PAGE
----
Intraoral: Maxillary and mandibular teeth were in acceptable alignment. The findings from the cancer screening were negative and hard and soft tissues within normal limits (WNL). Maxillary and mandibular incisors presented with mild-to-moderate brownish-white mottled enamel hypomineralization and discoloration. Transillumination of the maxillary incisors and canines revealed superficial enamel discoloration. Maxillary and mandibular third molars were malpositioned, creating difficulty for the patient to adequately clean teeth Nos. 1, 16, 17, and 32. No evidence of fremitus or occlusal dysfunction was present.
Temporomandibular Joints: WNL; no history of clicking or pain. Normal range of movement; no deviation on opening.
Periodontal: AAP Type 1
Biomechanical: No caries; no restorations.
Functional: Slight wear of the mandibular incisors with chipping of tooth No. 25 from biting forks. Malpositioned teeth Nos. 1, 16, 17, and 32.
Dentofacial: Tooth proportions, shapes, and location acceptable. Tooth discoloration of mild-to-moderate brownish-white mottled enamel hypomineralization most likely due to fluorosis. Superficial enamel malformation on the facial surface of tooth No. 8 (Figure 1a and Figure 1b).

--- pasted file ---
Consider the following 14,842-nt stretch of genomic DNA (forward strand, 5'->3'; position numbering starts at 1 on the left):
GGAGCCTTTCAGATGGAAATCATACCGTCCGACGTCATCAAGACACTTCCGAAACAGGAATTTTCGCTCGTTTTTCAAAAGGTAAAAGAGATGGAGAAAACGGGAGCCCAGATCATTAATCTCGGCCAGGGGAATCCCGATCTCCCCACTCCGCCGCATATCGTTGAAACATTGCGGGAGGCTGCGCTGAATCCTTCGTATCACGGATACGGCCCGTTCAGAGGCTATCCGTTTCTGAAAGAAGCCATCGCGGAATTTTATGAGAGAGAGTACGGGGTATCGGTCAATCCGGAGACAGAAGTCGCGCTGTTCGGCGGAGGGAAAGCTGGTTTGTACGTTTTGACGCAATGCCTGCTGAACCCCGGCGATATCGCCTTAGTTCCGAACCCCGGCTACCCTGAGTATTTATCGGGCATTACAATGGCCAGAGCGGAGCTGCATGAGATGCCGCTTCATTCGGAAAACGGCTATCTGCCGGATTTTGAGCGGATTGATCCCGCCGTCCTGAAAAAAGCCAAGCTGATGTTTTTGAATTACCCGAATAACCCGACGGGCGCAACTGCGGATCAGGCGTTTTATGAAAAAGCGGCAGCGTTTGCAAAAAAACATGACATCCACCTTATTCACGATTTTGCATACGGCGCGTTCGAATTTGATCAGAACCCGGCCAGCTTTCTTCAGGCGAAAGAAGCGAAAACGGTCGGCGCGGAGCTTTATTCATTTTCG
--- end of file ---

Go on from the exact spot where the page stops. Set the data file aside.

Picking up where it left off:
Bone levels as well as shape and size of pulp chambers appeared normal. No evidence of caries. Maxillary and mandibular third molars bilaterally malpositioned (Figure 2).
- How could the appearance of the maxillary teeth be changed to provide a more even color?
- How could the appearance of the maxillary teeth be altered in a minimally invasive treatment so as to preserve the shape, size, and overall appearance of the smile? The patient expressed he did not want the teeth prepared and, if possible, did not want significant restorative intervention that would require future restoration replacement throughout life.